Today is a momentous occasion. Though I’ve been a partner in Studio 2B for 15 years, I’ve just completed my purchase of the remaining shares from my friend and now former business partner, Ken. As of today, I am the sole owner of Studio 2B.
In honor of this occasion, let’s raise a glass to Ken. Thanks for all the great years! May your days be filled with great Scotch, good health, more fun pictures, race cars, and Keuka Lake breezes!
Aberlour A’Bunadh seems appropriate for a toast. This rich amber Scotch comes straight from the sherry casks it’s aged in, at 59.6%. It boasts loads of flavors; toffee, ginger, vanilla, nuts, and dried fruit among them. Being cask strength, it does have a kick, but is creamy and smooth. Highly recommended!
Did you know that this week is Negroni week? If you didn’t, you know now (and it’s the last day)! I hope you’ve had one, if not because they are awesome….at least because it’s for a good cause. I had a couple at The Revelry the other day, as you can see from my Instagram post. (I’d love to have you follow along!) And also from Shannon’s post!
I wanted to share a variation on the classic Negroni that I make on occasion. It’s fun to swap out different ingredients to see what you can come up with. In this case, tequila for gin, and Ancho Reyes for vermouth. Cheers….enjoy!
Ancho Tequila Negroni
– 2 ounce reposado tequila
– 1 ounce Ancho Reyes Ancho Chile Liqueur
– 1 ounce Campari
– 2 dashes Fee Brothers Grapefruit Bitters
– wedge of ruby red grapefruit for garnish
– chili powder and sugar for rim
Rub the rim of your glass against a cut grapefruit and dip in a mixture of chili powder and sugar to coat rim. Add ingredients over ice and stir well. Garnish with wedge of grapefruit.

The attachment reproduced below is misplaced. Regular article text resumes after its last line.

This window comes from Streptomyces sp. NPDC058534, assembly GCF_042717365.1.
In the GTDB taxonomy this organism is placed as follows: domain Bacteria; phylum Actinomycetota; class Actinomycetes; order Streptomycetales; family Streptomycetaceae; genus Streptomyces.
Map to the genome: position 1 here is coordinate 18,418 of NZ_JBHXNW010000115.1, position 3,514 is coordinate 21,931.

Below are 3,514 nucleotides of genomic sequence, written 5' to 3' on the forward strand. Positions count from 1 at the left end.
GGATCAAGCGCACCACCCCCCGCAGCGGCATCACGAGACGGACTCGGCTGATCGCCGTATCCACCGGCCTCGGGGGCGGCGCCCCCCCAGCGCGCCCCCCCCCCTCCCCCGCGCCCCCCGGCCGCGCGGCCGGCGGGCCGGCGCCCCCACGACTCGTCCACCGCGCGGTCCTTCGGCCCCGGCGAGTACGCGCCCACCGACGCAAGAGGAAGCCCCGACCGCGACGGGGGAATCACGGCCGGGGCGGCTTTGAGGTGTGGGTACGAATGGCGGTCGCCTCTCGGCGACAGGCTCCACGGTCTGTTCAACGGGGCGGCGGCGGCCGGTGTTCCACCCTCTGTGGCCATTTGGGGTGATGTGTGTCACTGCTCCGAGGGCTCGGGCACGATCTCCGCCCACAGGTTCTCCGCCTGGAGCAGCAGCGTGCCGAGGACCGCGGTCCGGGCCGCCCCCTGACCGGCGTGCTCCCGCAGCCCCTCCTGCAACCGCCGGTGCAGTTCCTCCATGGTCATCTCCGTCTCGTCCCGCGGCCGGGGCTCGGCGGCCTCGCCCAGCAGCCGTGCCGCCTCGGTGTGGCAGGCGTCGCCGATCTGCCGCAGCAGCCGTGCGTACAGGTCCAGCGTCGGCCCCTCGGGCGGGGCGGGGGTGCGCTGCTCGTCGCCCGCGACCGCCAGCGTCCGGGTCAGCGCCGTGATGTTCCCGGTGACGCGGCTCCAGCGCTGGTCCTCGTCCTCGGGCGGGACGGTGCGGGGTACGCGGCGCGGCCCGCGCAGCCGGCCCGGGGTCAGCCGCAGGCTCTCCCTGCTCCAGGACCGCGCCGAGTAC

Happy Easter! I hope the Easter bunny brought you some chocolate almonds (Piedras de Chocolate from Spain). They came all the way from Wegmans in our case. (If not, malted chocolate eggs will probably work okay, too.) Pair them with a Twisted Sidecar by the fire (as it was snowing today!) for a relaxing and elegant ending to your Easter.
1 1/2 ounces Pierre Ferrand Ambre cognac
3/4 ounce Cointrau
1/2 ounce fresh lemon juice
1/4 ounce fresh orange juice
Demerara sugar for rim
Run a lemon wedge around the top of your glass, then dip it in a small amount of Demerara sugar to coat the rim. In a shaker over ice mix ingredients and shake well. Strain into glass and garnish with twists of lemon and orange (twisted together).
Pierre Ferrand Ambre Cognac is an awesome value. For $40 you’ll get a blended cognac aged, on average, 10 years. It’s smooth, light, and bright with flavors of vanilla, honey, oak, and a mix of citrus and flowers. It’s very nice on its own, and excellent in cocktails.
First off, happy St. Patrick’s Day! May the luck of the Irish be on your side today! Ya may be askin’ what Disney has to do with a nice, tall, shamrock-laden pint. Considering I had it in Epcot at the Rose and Crown pub…a lot!
Along with the beer, I had a Scotch egg. Between the pint, the egg and the pub, all 3 British Isles were covered.
The Scotch Egg. Yum.
The Rose & Crown Pub.
Weston captured me grabbing a quick iPhone shot.
The rest of this post is coming from all the way back in 2013. Yes, I have been that busy. No excuses, it’s just that the studio has been busier than ever. A big thank you to all who have made that happen.